December 23, 2017:

Hola!

It's COLD here and getting colder by the day, brrrrr. By December 26th the high may be only 3 degrees above zero. Yuck! But it's nice and cozy inside, and filled with the scents and sights of Christmas and Yuletide!

Today I made a crock pot full of my easy-peasy Beef Burgundy, made with a soup can full of sweet red wine (to rinse out the soup can, of course), and four other ingredients: beef (this pot I used beef already sliced in the package for beef stroganoff, and then cut the long thin strips into bite sizes), a can of Golden Mushroom soup, an 8 ounce package of whole button mushrooms cut into halves and thirds (depending on cap size), and a packet plus a little extra of a second packet of dried onion soup/dip mix. I also added a generous helping of ground pepper, dried thyme and dried - and aged (a year and three months, yikes!) of whole basil leaves that I ground up in between my fingers. Then the pot cooked on the "low" heat setting for 4 hours, with only one stir half-way through. The scent permeated the house and even managed to waft out to the street - wowsers - guess I need to get some additional insulation in these 1956 walls! My mouth was watering by the time I made up my first dish (over on-purpose a bit dry mashed potatoes) and gobbled it down, then had half a second dish as well! Now I want a nap.

I have my dark chocolate covered Queen Anne brand cherries (a Christmas must!), Beringer White Zinfandel wine, plenty of new fuel for my gel fuel fireplace and a host of Christmas movies to watch. Best of all, Solstice is done and we had a bit of sunlight day, late this afternoon. Every day, although it is not noticeable right now, it will get lighter a few minutes earlier and the Sun will sink below the horizon a few minutes later each day until the Summer Solstice on June 21. The worst is over, except for the bitter cold of January and February. I think I will go visit my friend Isis in Las Vegas in March - that always perks me right up :)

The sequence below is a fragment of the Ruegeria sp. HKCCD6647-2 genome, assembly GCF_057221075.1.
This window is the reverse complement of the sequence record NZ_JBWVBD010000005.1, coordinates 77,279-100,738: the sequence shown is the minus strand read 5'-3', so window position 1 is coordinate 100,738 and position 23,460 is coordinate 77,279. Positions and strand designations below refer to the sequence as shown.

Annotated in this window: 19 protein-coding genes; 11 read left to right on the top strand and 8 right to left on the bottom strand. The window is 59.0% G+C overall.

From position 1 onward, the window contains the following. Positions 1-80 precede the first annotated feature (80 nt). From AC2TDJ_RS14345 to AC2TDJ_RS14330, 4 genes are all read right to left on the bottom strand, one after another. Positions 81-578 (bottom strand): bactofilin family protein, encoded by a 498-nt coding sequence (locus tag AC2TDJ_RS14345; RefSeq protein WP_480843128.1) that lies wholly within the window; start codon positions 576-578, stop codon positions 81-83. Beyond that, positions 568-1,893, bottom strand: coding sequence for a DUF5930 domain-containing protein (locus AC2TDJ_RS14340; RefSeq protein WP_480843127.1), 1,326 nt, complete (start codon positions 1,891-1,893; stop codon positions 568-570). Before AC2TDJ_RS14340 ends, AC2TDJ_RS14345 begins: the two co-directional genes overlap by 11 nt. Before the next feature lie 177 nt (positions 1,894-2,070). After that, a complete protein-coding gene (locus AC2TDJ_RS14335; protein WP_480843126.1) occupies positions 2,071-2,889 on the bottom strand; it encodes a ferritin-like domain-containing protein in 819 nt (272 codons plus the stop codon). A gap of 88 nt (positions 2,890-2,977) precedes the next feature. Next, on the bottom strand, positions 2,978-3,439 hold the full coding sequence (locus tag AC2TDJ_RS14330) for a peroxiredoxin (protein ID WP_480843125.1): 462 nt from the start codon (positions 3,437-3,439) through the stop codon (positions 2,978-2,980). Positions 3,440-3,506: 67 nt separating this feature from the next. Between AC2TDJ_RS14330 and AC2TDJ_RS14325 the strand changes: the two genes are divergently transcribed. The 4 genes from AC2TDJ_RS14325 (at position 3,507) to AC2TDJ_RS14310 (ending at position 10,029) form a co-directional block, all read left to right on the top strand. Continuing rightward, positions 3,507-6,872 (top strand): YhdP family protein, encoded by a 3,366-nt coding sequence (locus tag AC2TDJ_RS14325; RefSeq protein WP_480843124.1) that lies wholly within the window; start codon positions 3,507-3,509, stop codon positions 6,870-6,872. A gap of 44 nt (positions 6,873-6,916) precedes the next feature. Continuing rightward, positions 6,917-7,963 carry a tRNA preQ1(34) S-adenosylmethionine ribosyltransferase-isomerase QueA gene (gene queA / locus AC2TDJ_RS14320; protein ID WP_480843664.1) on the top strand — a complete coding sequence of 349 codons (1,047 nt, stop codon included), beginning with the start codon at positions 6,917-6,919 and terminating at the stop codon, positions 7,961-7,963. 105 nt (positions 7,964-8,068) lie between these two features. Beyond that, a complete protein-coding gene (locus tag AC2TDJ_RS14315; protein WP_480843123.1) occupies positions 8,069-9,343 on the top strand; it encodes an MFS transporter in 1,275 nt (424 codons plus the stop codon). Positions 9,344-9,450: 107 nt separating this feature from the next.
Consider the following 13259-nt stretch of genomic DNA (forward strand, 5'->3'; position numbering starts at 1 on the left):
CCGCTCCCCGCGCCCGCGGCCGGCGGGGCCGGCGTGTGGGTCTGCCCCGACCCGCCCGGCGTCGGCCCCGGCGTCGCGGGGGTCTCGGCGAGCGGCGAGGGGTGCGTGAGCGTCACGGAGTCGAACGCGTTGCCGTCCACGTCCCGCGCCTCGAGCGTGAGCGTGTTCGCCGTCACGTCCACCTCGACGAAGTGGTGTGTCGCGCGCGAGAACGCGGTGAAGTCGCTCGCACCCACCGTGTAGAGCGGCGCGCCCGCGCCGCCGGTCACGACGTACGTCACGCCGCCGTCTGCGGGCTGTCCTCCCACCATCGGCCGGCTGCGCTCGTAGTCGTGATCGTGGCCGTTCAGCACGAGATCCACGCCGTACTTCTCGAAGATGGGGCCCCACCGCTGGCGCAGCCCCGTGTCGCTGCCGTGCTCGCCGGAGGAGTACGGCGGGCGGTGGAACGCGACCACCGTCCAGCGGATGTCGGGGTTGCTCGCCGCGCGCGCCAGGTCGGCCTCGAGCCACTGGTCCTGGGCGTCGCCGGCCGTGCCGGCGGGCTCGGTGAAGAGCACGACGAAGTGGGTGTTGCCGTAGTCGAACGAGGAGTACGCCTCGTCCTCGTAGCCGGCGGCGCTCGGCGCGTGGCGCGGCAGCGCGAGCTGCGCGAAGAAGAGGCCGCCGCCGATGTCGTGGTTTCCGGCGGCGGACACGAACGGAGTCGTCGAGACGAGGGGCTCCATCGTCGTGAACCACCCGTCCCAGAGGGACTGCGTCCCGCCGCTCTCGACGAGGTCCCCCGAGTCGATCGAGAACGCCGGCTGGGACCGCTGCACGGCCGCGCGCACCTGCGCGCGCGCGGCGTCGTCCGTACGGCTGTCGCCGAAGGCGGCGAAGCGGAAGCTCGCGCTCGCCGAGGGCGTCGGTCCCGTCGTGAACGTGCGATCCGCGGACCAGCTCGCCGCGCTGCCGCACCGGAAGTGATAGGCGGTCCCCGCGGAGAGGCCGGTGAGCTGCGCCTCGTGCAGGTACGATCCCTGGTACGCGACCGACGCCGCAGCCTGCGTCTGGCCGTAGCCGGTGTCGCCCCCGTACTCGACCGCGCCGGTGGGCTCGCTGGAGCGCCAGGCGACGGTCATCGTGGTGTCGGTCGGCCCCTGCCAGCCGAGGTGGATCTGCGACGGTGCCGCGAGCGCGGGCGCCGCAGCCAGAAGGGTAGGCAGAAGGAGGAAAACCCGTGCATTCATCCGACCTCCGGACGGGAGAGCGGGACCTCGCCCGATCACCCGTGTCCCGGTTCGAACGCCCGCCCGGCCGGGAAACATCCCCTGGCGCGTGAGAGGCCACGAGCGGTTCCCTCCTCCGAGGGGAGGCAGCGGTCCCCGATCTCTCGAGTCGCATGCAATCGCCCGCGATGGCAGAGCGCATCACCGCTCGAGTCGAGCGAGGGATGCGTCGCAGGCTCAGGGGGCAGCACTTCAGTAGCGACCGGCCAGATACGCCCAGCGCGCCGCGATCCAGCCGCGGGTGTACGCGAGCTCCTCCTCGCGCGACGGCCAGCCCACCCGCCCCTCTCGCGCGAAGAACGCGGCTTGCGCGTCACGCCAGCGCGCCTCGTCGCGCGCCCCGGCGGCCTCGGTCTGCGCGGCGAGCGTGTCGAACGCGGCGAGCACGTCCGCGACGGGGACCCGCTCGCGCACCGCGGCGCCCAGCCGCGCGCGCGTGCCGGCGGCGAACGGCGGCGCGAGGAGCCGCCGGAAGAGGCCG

Happy Holidays and Merry Christmas to all, and may the Season's blessings shower you with good fortune for all of 2018.

Jan

Friday, December 16, 2016

Kitchen Reno: Painting Patched Drywall Is - Ugh!

Hola and Happy Holidays to everyone!

We are in for another weekend snowstorm here so I'm keeping this brief because I've got to do two important errands (1) grocery shop and (2) hit the liquor store. We got about 7-8" last week over Friday/Saturday, and we're in for a rerun.  Reruns already, geez.

I have started painting the areas in the kitchen where the drywall was patched!  I should have done it sooner, of course - but I have to be in the "mood" and the "mood" to paint doesn't strike very often.  It is not one of my favorite things to do.

Tell me, please, who DOES THIS:



More about THAT later.

I had dug out the supplies to paint the week before and found a scant amount of kitchen wall paint left in the basement.  YAY!  So everything has been sitting front and center on my breakfast bar area for more than a week staring at me every single day, taunting me.  Yesterday, a nice sunny and bitterly cold and windy day with windchills dropping to 20 below zero, I figured it was time to start painting as I knew I would not be forcing myself to come up with anything else to avoid painting, not even a trip to the liquor store.  Sigh.